Fire on the Track: Betty Robinson and the Triumph of the Early Olympic Women

By Roseanne Montillo
Read by Adenrele Ojo  and Kathleen McInerney

8.82 Hours 10/17/2017 unabridged
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    ISBN: 9780451482532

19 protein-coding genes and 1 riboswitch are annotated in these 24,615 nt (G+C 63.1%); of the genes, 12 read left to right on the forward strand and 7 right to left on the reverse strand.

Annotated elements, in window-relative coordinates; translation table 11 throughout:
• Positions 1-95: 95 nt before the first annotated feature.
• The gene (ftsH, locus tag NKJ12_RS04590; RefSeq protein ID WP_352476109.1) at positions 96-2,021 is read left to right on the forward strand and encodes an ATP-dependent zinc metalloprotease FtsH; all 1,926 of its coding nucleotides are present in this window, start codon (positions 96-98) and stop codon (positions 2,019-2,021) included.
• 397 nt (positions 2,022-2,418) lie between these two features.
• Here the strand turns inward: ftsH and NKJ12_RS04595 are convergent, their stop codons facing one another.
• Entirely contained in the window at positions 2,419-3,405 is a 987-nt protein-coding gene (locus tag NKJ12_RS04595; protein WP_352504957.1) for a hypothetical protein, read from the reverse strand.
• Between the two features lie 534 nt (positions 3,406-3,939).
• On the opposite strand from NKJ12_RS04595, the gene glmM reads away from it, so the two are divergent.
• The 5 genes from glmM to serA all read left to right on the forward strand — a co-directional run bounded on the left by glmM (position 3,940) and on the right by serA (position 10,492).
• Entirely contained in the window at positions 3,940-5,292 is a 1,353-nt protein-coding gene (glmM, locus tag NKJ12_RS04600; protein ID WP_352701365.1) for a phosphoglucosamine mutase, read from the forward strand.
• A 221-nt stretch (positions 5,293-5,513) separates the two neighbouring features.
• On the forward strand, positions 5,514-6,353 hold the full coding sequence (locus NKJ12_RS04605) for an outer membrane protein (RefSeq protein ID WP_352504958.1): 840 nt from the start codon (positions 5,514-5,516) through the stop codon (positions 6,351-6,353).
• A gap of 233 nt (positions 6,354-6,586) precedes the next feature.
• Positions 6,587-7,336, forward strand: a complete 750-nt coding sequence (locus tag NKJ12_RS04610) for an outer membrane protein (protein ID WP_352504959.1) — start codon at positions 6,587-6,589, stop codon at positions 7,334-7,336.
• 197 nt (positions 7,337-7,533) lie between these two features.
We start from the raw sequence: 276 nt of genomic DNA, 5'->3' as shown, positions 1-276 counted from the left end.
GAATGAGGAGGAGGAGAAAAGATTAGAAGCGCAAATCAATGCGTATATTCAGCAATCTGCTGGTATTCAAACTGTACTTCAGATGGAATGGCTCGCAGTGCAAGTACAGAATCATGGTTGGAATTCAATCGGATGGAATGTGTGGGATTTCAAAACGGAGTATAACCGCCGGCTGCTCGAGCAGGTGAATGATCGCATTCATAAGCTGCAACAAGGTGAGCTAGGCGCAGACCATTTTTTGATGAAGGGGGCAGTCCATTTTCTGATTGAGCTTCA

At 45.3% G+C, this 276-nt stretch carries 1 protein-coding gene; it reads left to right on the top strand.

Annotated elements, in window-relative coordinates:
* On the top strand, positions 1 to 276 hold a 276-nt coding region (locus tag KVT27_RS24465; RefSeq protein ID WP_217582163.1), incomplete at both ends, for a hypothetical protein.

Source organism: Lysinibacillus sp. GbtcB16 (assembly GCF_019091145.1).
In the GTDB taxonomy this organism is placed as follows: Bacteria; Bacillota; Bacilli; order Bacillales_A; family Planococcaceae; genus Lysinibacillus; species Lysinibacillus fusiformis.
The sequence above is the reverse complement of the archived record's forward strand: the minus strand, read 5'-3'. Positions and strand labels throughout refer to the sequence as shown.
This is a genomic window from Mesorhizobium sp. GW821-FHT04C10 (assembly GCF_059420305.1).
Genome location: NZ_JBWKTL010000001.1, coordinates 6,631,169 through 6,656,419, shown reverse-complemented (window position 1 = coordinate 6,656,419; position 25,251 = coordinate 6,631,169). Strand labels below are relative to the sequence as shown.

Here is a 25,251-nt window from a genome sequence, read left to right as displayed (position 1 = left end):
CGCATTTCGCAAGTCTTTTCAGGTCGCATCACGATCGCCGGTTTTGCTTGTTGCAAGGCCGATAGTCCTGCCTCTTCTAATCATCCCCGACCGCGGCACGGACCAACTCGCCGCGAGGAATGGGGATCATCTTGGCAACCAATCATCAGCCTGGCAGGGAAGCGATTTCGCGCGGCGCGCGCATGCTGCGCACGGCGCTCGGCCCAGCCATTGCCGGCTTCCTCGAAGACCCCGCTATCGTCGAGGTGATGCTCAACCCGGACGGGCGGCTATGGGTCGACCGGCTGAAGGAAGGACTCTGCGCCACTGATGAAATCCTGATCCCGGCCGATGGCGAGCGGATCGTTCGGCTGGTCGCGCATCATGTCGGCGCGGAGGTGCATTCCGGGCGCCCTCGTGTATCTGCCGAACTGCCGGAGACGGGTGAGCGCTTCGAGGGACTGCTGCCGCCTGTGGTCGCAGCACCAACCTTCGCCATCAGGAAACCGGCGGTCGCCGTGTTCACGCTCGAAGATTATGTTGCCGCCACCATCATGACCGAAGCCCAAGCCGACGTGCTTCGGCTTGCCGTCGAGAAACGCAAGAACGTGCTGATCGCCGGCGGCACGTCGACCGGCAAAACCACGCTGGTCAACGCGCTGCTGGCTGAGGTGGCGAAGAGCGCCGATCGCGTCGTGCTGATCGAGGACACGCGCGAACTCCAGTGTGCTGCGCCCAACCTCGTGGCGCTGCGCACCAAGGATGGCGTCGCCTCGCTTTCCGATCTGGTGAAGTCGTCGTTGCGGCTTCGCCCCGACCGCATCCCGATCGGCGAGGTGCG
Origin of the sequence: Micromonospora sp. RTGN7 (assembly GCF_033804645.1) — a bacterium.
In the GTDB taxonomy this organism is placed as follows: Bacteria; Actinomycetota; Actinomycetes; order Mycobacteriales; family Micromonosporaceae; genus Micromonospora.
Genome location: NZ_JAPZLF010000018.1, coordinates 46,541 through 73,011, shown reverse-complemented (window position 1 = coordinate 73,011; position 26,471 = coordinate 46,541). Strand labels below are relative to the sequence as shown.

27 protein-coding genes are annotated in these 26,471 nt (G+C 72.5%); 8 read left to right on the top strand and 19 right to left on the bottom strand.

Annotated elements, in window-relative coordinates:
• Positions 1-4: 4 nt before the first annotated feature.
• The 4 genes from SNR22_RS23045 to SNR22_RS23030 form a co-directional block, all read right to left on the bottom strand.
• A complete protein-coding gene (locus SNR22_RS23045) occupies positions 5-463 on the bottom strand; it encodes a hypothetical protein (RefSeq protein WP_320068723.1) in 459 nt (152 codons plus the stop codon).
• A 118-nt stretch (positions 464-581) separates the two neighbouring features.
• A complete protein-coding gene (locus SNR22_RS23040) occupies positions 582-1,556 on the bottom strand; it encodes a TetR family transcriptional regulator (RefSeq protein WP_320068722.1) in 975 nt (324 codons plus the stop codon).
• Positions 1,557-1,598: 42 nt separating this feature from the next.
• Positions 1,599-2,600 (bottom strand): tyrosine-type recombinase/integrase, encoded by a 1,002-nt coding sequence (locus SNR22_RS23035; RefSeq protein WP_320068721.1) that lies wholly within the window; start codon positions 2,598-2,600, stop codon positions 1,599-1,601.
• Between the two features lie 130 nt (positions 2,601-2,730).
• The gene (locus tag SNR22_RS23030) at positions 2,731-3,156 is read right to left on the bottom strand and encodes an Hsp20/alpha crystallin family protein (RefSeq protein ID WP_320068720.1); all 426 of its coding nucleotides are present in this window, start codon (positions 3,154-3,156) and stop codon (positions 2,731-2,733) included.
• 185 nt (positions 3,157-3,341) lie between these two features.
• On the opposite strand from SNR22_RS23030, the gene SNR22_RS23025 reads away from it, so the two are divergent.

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The inspiring and irresistible true story of the women who broke barriers and finish-line ribbons in pursuit of Olympic Gold When Betty Robinson assumed the starting position at the 1928 Olympic Games in Amsterdam, she was participating in what was only her fourth-ever organized track meet. She crossed the finish line as a gold medalist and the fastest woman in the world. This improbable athletic phenom was an ordinary high school student, discovered running for a train in rural Illinois mere months before her Olympic debut. Amsterdam made her a star. But at the top of her game, her career (and life) almost came to a tragic end when a plane she and her cousin were piloting crashed. So dire was Betty's condition that she was taken to the local morgue; only upon the undertaker's inspection was it determined she was still breathing. Betty, once a natural runner who always coasted to victory, soon found herself fighting to walk.  While Betty was recovering, the other women of Track and Field were given the chance to shine in the Los Angeles Games, building on Betty's pioneering role as the first female Olympic champion in the sport. These athletes became more visible and more accepted, as stars like Babe Didrikson and Stella Walsh showed the world what women could do. And—miraculously—through grit and countless hours of training, Betty earned her way onto the 1936 Olympic team, again locking her sights on gold as she and her American teammates went up against the German favorites in Hitler's Berlin. Told in vivid detail with novelistic flair, Fire on the Track is an unforgettable portrait of these trailblazers in action.